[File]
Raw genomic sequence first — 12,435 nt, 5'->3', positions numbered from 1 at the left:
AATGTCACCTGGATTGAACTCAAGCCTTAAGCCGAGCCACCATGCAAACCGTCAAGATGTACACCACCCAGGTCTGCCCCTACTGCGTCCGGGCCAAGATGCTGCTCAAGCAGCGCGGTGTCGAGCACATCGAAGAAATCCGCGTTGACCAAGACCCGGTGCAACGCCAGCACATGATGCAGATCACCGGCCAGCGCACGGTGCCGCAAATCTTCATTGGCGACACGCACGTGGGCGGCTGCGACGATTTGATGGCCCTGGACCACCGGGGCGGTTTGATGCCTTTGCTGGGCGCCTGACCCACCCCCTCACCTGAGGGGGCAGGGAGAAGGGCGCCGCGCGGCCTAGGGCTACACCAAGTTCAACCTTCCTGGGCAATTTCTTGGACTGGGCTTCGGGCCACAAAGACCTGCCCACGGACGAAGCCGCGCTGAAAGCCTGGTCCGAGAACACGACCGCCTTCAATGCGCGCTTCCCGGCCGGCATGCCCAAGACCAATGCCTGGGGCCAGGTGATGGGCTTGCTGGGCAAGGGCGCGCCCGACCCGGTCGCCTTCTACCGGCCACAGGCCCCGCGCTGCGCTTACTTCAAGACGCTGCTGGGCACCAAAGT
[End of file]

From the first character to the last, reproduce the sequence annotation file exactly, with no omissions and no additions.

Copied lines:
Raw genomic sequence first — 12,435 nt, 5'->3', positions numbered from 1 at the left:
AATGTCACCTGGATTGAACTCAAGCCTTAAGCCGAGCCACCATGCAAACCGTCAAGATGTACACCACCCAGGTCTGCCCCTACTGCGTCCGGGCCAAGATGCTGCTCAAGCAGCGCGGTGTCGAGCACATCGAAGAAATCCGCGTTGACCAAGACCCGGTGCAACGCCAGCACATGATGCAGATCACCGGCCAGCGCACGGTGCCGCAAATCTTCATTGGCGACACGCACGTGGGCGGCTGCGACGATTTGATGGCCCTGGACCACCGGGGCGGTTTGATGCCTTTGCTGGGCGCCTGACCCACCCCCTCACCTGAGGGGGCAGGGAGAAGGGCGCCGCGCGGCCTAGGGCTACACCAAGTTCAACCTTCCTGGGCAATTTCTTGGACTGGGCTTCGGGCCACAAAGACCTGCCCACGGACGAAGCCGCGCTGAAAGCCTGGTCCGAGAACACGACCGCCTTCAATGCGCGCTTCCCGGCCGGCATGCCCAAGACCAATGCCTGGGGCCAGGTGATGGGCTTGCTGGGCAAGGGCGCGCCCGACCCGGTCGCCTTCTACCGGCCACAGGCCCCGCGCTGCGCTTACTTCAAGACGCTGCTGGGCACCAAAGT